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Scholars study diversity of life in the Yucatan

Scholars study diversity of life in the Yucatan

(January 17, 2001)

The origins of chocolate, the impact of migration and the rise and fall of the ancient and modern Mayan people are just a few of the discussion topics during a conference on life in Mexico's Yucatán Península, Thursday, Jan. 18 through Saturday, Jan. 20 at the University of California, Riverside.

UCR's 21st Symposium in Plant Biology is called "Lowland Maya Area: Three Millennia at the Human-Wildland Interface." It will draw faculty members and graduate students from universities all over the world. It is also open to the public. The registration fee is $95 per person, or $50 for students.

"UCR has one of the most important U.S. programs in Maya studies in the world," said Professor Arturo Gómez-Pompa, one of the UCR conference organizers working in collaboration with the Universidad Autónoma de Yucatán. Scholars scheduled to speak come from the U.S. and Mexico.

A Saturday presentation focuses on Habitatnet, a conservation biology program that allows high school students to participate in hands-on research at the El Edén Ecological Reserve located in Quintana Roo, Mexico.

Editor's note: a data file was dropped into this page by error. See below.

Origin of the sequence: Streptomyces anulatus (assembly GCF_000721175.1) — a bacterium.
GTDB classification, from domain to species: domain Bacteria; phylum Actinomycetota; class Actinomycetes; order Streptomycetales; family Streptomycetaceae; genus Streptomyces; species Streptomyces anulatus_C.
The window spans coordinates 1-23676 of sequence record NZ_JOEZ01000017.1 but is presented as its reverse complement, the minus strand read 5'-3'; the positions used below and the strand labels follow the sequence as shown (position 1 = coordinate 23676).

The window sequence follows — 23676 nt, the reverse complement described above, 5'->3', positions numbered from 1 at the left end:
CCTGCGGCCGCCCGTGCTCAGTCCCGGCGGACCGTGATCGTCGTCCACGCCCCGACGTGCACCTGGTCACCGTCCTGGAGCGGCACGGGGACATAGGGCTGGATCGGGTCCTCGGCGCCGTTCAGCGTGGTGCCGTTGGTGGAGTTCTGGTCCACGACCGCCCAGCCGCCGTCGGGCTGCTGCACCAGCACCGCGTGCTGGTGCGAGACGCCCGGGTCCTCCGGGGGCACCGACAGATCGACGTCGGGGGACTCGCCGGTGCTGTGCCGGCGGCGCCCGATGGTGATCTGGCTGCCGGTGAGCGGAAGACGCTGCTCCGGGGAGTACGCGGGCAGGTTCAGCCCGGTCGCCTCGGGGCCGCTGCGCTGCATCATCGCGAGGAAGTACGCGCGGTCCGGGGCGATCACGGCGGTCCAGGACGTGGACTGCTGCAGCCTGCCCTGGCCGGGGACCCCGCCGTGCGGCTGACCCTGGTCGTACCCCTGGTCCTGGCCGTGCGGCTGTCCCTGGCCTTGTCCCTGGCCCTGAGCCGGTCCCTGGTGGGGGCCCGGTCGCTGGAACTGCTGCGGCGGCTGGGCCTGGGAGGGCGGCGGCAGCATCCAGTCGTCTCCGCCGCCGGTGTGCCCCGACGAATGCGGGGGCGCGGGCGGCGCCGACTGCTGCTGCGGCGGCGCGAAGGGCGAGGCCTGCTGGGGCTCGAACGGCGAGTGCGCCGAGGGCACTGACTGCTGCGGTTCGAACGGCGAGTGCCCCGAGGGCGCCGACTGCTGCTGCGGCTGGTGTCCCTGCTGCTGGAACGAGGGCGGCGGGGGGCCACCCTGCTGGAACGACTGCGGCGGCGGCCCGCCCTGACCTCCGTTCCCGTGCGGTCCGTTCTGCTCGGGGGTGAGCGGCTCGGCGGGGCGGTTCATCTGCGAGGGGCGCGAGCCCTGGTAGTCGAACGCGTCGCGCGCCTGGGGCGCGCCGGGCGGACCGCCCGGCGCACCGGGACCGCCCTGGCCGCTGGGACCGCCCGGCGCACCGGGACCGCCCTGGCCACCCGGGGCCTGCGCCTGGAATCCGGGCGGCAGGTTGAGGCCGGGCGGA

The conference is funded by the UCR Department of Botany and Plant Sciences with help from the UCR Center for Conservation Biology; the UCR College of Natural and Agricultural Sciences; UC MEXUS; El Edén Ecological Reserve; Universidad Autónoma de Yucatán; the U.S. Department of Agriculture; and the World Wildlife Fund.

Additional information is available by telephone at (909) 787-3423. A complete schedule is available online at

The University of California, Riverside ( is a doctoral research university, a living laboratory for groundbreaking exploration of issues critical to Inland Southern California, the state and communities around the world. Reflecting California's diverse culture, UCR's enrollment has exceeded 21,000 students. The campus opened a medical school in 2013 and has reached the heart of the Coachella Valley by way of the UCR Palm Desert Center. The campus has an annual statewide economic impact of more than $1 billion.

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